First off: Dar Poeta pizzeria, located not too far from where we stayed in Trastevere. We'd really wanted to go to Ai Marmi (another pizzeria also known as 'the morgue' because of its stone tables) but they were closed for the holidays. Bummer. They must be amazing, as when we tried to go, we met another couple outside the gated entrance who'd come halfway across the city to eat there too. Much disappointment was had by all that night!
Anyway, back to Dar Poeta. First time there (we ate there twice, since as I said, they were really close by), we got carry-out and ordered a marinara pizza and one with anchovies and olives. Marinara was good, anchovies one was way too salty for my taste. Second time, we ate in and had another marinara and then one with cheese and mushrooms. The restaurant got quite crowded while we were eating (we arrived maybe a half hour after opening and were lucky to get a table right away), and there was a line outside by the time we left. Service was efficient but hurried as the waitresses had so many tables to cover. I wasn't impressed by the mushroom pizza either, and we actually left about a third of it on the pan. Perhaps I'm spoiled by Chicago pizzas and all the good food we had in Florence, but I can't say that I was terribly impressed by this place, and we weren't sure why it had so many raving review.s Decent pizza yet, but nothing spectacular. However, prices are reasonable and as long as you don't set your standards too high, Dar Poeta is all right for a casual meal.
Dar Poeta Vicolo del Bologna 45/46, Rome (in Trastevere)
Next up: Torre Argentina Cat Sanctuary, in the Torre Argentina ruins (home to Pompey's Theater, among other buildings). This cat sanctuary is non-profit and run entirely by volunteers. When you need a break from sightseeing and want some relaxation time with furry friends, this is the place to go. The sanctuary is home to about 250 cats, many of which love any extra attention they can get. To enter the sanctuary, just look for the sign at the corner of via del Torre Argentina and via Florida, then go down the nearby steps. Donations are always needed, although we didn't feel at all pressured to hand over any cash when we visited. They also have a little gift shop, so you can help out that way if you feel the need to get something material for your monetary gift.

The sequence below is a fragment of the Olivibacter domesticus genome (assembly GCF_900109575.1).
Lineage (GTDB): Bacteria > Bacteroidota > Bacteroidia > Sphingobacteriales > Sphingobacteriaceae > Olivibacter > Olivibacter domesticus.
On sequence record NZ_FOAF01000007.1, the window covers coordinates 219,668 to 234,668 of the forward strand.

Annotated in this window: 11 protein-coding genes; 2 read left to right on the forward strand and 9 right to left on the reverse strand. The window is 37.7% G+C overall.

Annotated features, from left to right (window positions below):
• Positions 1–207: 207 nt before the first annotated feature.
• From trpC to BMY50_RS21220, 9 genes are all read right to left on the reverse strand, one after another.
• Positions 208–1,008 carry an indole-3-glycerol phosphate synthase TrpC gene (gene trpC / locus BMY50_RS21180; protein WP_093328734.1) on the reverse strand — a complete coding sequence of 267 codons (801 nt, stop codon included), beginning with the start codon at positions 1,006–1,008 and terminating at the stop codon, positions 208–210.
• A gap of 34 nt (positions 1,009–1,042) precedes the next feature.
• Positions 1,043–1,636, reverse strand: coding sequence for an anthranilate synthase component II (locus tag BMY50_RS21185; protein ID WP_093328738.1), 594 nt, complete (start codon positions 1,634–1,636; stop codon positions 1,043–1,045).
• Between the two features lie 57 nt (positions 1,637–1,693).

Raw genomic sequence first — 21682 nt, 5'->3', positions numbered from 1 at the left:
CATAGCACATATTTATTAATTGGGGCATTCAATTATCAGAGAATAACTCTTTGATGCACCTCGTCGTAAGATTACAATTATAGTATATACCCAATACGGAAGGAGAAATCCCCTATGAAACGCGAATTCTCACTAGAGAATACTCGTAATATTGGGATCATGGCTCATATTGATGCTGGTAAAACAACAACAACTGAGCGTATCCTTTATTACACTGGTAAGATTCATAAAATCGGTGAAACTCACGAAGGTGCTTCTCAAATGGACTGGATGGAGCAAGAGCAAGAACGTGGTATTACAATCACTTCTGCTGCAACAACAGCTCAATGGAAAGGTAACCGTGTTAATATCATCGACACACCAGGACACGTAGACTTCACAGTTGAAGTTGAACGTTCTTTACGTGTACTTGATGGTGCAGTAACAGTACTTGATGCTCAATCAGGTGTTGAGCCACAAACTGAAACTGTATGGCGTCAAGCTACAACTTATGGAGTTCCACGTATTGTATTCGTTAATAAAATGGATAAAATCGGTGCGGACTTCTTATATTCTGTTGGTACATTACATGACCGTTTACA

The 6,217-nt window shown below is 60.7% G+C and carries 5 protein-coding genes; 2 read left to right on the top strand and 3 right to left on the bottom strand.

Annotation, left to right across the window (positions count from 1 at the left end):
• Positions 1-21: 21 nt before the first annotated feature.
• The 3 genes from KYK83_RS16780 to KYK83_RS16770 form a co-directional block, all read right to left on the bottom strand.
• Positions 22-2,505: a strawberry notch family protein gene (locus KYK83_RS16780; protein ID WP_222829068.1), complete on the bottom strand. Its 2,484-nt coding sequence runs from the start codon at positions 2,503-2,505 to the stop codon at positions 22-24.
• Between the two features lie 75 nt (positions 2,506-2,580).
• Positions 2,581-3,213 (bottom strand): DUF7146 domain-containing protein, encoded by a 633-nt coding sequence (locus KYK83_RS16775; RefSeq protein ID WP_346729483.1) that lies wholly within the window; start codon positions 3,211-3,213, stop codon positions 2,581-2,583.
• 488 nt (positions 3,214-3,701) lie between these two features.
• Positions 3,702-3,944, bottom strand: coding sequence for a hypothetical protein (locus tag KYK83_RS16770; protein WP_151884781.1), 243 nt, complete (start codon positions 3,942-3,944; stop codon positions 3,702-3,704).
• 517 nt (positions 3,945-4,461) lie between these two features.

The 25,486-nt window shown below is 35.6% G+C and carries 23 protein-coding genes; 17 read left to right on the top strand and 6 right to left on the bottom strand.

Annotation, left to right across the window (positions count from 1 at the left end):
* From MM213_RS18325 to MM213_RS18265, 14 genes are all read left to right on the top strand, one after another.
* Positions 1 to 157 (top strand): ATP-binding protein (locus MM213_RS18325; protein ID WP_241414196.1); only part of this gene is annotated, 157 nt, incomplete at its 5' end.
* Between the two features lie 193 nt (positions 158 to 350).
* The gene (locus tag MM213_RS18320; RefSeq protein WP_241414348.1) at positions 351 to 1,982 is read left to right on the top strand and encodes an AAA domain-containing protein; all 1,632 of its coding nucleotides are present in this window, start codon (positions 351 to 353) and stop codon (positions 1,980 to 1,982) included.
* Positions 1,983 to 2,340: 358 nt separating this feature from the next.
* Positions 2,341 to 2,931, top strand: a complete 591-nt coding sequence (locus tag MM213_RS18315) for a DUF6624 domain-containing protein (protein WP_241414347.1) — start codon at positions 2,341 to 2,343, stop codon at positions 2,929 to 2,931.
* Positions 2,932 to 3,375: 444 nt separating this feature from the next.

Here's the link if you want to check them out: Torre Argentina Cat Sanctuary
I REALLY wanted to take this little guy home with us! Good thing we couldn't fly him back, as I doubt that Wasabi and Sushi would have approved.
Cat in the Torre Argentina ruins
Finally, a great little store in Trastevere: Polvere di Tempo, literally 'powder time' or 'powder of time'. In a time when shops and merchandise is becoming increasingly globalized, Polvere di Tempo transports you back to the age of the artisan. This shop, according to their website, 'specializes in time-keeping devices- but not clocks or watches - and in all manner of scientific instruments, ancient measuring devices, and old fashioned curiosities'. The interior of this shop is simply amazing, and since I asked, the owner's daughter was kind enough to agree to my taking a few pictures. (Note, if you do get to visit this lovely shop and want to take photos, be sure to ask. I always ask, but apparently lots of people don't think to do so, and I can definitely see how it would get annoying to have unapproved flashes and shutter clicks going on in such a peaceful shop).
We bought a lovely compass-inspired keychain to take home, and there were so many more items that I really wanted to purchase! Polvere di Tempo is definitely THE store to hit up for unique souvenirs, or especially for gifts for the man who has everything.
Polvere di Tempo, Via del Moro 59
Here is their website, complete with a map for locating the store: Polvere di Tempo.
Some of Polvere di Tempo's wares. Simply beautiful pieces.
So, that's it for Rome! Next up: Malloraca and all its amazing restaurants!